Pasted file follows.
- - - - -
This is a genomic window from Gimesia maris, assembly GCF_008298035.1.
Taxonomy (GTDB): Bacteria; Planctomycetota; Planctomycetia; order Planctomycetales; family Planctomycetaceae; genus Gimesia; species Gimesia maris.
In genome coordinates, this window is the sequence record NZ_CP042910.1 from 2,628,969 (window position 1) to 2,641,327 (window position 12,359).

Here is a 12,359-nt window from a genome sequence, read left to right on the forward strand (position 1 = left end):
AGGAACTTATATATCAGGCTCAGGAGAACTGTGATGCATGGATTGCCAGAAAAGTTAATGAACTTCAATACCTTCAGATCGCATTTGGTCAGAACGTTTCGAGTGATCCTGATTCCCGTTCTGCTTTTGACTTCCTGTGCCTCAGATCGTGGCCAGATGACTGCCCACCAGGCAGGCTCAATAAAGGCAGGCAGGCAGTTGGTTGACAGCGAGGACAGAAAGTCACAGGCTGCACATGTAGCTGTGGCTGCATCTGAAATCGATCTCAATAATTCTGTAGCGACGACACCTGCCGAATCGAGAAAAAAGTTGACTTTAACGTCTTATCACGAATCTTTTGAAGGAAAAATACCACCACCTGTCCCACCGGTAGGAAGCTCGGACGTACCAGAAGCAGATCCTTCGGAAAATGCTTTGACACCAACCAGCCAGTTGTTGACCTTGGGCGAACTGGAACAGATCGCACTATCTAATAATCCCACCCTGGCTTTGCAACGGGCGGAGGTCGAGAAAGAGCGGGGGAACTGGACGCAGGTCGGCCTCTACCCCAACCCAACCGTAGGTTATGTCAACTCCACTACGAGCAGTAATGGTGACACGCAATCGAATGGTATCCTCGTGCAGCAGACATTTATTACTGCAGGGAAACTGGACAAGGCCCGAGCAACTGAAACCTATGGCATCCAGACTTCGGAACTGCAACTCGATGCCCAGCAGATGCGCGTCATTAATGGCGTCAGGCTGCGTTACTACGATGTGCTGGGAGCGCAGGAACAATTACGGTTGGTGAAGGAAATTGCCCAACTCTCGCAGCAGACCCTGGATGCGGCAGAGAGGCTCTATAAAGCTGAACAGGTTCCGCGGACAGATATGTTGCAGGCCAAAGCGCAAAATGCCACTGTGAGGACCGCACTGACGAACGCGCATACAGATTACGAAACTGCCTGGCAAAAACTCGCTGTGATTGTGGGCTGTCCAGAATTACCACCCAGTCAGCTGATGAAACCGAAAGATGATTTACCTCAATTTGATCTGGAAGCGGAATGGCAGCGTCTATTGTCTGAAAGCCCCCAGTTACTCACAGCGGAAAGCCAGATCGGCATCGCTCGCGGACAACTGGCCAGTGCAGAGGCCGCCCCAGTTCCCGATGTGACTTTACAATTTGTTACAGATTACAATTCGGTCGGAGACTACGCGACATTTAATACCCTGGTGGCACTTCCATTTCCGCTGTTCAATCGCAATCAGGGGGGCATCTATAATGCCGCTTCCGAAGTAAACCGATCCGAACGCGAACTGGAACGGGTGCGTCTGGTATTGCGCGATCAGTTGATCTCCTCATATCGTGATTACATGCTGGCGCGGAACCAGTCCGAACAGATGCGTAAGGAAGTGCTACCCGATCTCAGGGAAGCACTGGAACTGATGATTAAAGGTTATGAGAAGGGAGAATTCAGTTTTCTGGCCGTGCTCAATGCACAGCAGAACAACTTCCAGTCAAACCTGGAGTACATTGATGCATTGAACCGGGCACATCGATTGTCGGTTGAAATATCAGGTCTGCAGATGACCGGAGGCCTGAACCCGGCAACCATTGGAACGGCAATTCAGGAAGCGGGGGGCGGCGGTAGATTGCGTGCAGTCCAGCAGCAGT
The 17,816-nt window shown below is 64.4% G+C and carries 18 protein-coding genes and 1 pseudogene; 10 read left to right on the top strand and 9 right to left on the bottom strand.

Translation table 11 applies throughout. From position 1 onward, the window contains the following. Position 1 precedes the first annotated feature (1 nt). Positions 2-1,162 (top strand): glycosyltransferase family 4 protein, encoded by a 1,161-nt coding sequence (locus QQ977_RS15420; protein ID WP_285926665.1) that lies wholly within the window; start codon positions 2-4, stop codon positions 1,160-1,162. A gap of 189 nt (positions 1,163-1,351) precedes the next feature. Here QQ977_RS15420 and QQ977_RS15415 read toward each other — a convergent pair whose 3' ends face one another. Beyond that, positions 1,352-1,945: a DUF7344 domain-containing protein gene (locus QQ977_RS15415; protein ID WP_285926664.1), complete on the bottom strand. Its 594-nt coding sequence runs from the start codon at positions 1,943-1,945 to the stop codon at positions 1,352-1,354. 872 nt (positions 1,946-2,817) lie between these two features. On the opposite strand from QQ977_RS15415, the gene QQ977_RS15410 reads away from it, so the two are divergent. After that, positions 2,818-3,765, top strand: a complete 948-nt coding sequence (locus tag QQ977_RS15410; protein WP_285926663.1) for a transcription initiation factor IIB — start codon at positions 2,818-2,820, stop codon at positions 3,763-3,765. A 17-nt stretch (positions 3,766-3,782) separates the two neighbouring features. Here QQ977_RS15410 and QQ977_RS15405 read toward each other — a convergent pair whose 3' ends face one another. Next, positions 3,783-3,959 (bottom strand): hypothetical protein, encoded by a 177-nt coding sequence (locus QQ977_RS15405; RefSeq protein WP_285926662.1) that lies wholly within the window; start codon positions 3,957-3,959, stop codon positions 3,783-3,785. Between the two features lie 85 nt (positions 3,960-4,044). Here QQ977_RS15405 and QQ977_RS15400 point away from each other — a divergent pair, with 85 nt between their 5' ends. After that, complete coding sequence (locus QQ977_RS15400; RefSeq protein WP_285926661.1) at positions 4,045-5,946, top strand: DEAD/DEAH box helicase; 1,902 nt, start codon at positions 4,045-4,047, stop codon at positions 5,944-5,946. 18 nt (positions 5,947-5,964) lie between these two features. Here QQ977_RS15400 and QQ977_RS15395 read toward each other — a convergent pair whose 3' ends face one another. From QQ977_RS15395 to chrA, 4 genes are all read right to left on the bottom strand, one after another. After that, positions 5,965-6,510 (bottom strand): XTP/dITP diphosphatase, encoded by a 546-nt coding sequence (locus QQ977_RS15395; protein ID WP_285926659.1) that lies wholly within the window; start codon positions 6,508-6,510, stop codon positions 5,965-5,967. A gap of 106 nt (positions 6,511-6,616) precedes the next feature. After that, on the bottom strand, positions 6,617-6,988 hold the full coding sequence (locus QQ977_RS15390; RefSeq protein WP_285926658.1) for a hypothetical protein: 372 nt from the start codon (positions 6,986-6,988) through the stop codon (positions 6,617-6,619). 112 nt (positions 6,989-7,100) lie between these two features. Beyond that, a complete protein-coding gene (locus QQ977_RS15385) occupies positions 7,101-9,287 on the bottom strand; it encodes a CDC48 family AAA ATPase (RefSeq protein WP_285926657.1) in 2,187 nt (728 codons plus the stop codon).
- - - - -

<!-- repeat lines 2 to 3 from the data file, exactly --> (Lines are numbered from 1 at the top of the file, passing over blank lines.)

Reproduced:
Taxonomy (GTDB): Bacteria; Planctomycetota; Planctomycetia; order Planctomycetales; family Planctomycetaceae; genus Gimesia; species Gimesia maris.
In genome coordinates, this window is the sequence record NZ_CP042910.1 from 2,628,969 (window position 1) to 2,641,327 (window position 12,359).